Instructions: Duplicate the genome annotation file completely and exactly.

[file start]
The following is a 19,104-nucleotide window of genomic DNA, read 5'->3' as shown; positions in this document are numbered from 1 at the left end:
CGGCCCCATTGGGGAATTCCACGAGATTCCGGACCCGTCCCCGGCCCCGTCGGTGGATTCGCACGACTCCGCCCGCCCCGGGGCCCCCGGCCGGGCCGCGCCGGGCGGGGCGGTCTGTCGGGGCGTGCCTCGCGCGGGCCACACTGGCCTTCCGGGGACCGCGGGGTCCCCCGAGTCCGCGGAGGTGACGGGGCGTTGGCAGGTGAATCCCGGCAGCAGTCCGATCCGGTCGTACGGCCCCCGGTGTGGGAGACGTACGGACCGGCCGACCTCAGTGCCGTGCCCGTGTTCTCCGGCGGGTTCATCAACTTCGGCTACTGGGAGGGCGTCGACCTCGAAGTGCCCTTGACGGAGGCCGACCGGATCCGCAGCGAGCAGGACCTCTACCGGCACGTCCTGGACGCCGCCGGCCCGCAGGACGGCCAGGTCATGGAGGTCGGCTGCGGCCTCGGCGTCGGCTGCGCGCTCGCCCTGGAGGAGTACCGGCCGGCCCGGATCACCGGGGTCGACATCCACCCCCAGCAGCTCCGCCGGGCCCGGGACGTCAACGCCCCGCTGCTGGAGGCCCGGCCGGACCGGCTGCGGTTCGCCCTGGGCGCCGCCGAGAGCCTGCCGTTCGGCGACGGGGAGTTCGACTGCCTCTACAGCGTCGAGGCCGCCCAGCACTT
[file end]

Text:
The following is a 19,104-nucleotide window of genomic DNA, read 5'->3' as shown; positions in this document are numbered from 1 at the left end:
CGGCCCCATTGGGGAATTCCACGAGATTCCGGACCCGTCCCCGGCCCCGTCGGTGGATTCGCACGACTCCGCCCGCCCCGGGGCCCCCGGCCGGGCCGCGCCGGGCGGGGCGGTCTGTCGGGGCGTGCCTCGCGCGGGCCACACTGGCCTTCCGGGGACCGCGGGGTCCCCCGAGTCCGCGGAGGTGACGGGGCGTTGGCAGGTGAATCCCGGCAGCAGTCCGATCCGGTCGTACGGCCCCCGGTGTGGGAGACGTACGGACCGGCCGACCTCAGTGCCGTGCCCGTGTTCTCCGGCGGGTTCATCAACTTCGGCTACTGGGAGGGCGTCGACCTCGAAGTGCCCTTGACGGAGGCCGACCGGATCCGCAGCGAGCAGGACCTCTACCGGCACGTCCTGGACGCCGCCGGCCCGCAGGACGGCCAGGTCATGGAGGTCGGCTGCGGCCTCGGCGTCGGCTGCGCGCTCGCCCTGGAGGAGTACCGGCCGGCCCGGATCACCGGGGTCGACATCCACCCCCAGCAGCTCCGCCGGGCCCGGGACGTCAACGCCCCGCTGCTGGAGGCCCGGCCGGACCGGCTGCGGTTCGCCCTGGGCGCCGCCGAGAGCCTGCCGTTCGGCGACGGGGAGTTCGACTGCCTCTACAGCGTCGAGGCCGCCCAGCACTT